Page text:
Professional Institute of the Public Service of Canada

Professional Institute of the Public Service of Canada

December 23, 2009 16:46 ET

The Professional Institute of the Public Service of Canada Is Appalled by the C.D. Howe Institute's 'Misleading' New Pension Study

OTTAWA, ONTARIO--(Marketwire - Dec. 23, 2009) - "The C.D. Howe Institute's latest Pension Paper is a biased document which ignores 40 years of well-documented data, by comparing apples to... automobiles" commented David Gray, CGA, Vice-President of the Institute. "For example, the data presented includes total debts for the public service pensions but only includes the amounts paid in from 2000 forward. It fails to include the $30 Billion paid in by public service employees, or the $62 Billion set aside by the employer as its contribution. Finally it fails to mention the additional $30 Billion pension surplus that was seized by the government in 1999 and used to pay down the national debt."

The latest in a series of 'Pension papers' prepared by the C.D. Howe Institute and released on the eve of the Finance Ministers' Meeting in Whitehorse, the study underhandedly tries to influence key stakeholders. Because public sector wages and pension plans are coming under increasing fire from right-of-centre commentators, the Institute wants to remind Canadians that pension benefits are in reality a deferred salary, where public service members contribute between 8.4 and 10.15 per cent of their annual salary.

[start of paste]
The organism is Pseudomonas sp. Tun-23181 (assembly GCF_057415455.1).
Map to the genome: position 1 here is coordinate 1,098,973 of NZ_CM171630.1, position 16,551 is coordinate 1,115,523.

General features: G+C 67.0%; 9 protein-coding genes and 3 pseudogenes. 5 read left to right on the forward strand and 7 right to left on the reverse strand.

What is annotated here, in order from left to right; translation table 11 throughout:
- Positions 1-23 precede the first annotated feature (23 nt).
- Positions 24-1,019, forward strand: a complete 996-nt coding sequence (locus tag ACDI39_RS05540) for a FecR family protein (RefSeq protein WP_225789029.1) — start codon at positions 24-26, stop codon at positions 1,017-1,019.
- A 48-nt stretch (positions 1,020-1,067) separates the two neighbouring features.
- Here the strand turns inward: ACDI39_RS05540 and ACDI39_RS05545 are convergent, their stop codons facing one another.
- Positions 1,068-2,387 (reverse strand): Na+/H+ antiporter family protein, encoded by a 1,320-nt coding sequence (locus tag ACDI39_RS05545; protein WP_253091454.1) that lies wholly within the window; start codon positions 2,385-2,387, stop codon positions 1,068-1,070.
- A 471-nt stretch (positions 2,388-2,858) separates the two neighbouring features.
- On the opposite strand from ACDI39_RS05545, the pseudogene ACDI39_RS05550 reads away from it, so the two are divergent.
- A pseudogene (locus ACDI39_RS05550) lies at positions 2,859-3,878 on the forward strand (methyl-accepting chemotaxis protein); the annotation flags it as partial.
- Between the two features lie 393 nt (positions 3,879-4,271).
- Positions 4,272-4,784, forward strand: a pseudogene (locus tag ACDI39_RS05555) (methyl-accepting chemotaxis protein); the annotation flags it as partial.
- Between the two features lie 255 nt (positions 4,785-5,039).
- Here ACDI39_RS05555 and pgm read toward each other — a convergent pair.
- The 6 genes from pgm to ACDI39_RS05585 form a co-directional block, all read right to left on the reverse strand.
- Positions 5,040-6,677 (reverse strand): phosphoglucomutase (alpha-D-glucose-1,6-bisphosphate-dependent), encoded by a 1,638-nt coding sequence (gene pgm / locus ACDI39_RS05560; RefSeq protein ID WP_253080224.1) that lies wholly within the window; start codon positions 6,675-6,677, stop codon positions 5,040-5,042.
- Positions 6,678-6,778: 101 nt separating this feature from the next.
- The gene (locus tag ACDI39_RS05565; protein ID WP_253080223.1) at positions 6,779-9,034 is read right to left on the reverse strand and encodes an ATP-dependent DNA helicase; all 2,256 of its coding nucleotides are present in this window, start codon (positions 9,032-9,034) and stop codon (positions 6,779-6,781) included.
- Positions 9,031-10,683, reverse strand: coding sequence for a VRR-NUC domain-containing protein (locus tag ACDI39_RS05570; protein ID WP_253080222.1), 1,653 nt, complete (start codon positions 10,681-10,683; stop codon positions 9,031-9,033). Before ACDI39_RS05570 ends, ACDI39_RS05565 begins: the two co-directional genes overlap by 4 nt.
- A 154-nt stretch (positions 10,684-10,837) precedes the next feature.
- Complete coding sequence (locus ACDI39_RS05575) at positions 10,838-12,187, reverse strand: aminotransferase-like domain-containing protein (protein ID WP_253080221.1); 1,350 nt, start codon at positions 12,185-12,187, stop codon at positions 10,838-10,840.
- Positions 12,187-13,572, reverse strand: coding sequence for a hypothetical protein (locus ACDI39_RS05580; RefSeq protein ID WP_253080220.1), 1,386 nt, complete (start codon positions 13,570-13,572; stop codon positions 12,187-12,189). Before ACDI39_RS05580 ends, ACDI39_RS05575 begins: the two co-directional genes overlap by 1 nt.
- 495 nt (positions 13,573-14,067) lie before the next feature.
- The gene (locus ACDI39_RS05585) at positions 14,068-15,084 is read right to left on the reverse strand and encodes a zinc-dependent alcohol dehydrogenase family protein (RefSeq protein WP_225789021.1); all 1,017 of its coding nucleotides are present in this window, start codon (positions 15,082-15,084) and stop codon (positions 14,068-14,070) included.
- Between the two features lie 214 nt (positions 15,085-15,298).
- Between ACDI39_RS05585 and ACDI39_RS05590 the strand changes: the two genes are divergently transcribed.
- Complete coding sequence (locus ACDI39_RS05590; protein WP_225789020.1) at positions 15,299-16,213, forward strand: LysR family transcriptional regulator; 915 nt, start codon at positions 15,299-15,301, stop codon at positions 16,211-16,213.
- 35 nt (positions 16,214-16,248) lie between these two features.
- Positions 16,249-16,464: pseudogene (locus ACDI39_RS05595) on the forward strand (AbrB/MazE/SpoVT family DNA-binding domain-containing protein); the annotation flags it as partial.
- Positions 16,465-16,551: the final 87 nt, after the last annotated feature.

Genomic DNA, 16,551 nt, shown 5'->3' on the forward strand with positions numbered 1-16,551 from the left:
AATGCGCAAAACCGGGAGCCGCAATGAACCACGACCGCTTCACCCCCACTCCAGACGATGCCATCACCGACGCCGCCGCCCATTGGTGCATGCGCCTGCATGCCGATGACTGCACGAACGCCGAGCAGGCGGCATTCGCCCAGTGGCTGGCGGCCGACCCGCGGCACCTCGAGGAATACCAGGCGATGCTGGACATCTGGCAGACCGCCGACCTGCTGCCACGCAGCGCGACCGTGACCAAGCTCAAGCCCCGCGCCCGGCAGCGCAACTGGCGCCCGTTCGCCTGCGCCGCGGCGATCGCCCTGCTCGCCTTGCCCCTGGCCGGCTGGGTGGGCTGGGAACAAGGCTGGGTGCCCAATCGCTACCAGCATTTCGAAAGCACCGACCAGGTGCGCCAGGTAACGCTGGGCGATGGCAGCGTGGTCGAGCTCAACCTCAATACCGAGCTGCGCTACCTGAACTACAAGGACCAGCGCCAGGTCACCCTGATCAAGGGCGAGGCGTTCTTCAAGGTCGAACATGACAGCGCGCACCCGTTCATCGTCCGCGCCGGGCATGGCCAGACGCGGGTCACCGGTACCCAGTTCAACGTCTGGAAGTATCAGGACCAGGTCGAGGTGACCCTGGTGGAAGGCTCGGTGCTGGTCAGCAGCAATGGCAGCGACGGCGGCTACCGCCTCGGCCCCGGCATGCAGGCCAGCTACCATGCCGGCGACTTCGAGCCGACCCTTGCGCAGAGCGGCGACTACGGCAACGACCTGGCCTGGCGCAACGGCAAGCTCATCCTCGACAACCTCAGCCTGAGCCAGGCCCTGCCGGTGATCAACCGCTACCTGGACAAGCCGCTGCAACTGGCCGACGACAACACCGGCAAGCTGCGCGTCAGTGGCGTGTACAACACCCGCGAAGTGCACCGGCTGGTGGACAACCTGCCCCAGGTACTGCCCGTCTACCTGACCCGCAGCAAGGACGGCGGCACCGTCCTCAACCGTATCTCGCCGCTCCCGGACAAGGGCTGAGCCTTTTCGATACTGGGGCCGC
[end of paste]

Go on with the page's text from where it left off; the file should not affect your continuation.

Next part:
Pension plans, whether private or public, are an essential component of the overall compensation package provided by employers to offer competitive recruitment and retention incentives.

Instead of promoting a "leveling down" approach to retirement, the private sector must make every effort to improve the benefits it provides to its own workers, and its priorities should be redirected towards the needs of all Canadians instead of constantly indulging the never-ending desire to improve the bottom line of corporate interests.

Public service workers effectively traded wage increases and other improvements over the years, in exchange for receiving their pension.

In fact, earlier this year, federal employees were targeted by Government of Canada legislation that restricts their wage increases to 1.5% in both 2009 and 2010. These modest gains will actually fall below an anticipated 2.2% inflation rate in 2010.

The Professional Institute of the Public Service of Canada is a national union representing 57,000 professionals and scientists in Canada's public sector.

Contact Information

  • Professional Institute of the Public Service of Canada
    Chantal Lecours
    Section Head, Communications
    613-228-6310 extension 2229
    613-864-4368 (cell)
    or
    Professional Institute of the Public Service of Canada
    David Gray
    Vice-President
    250-508-3939 (cell)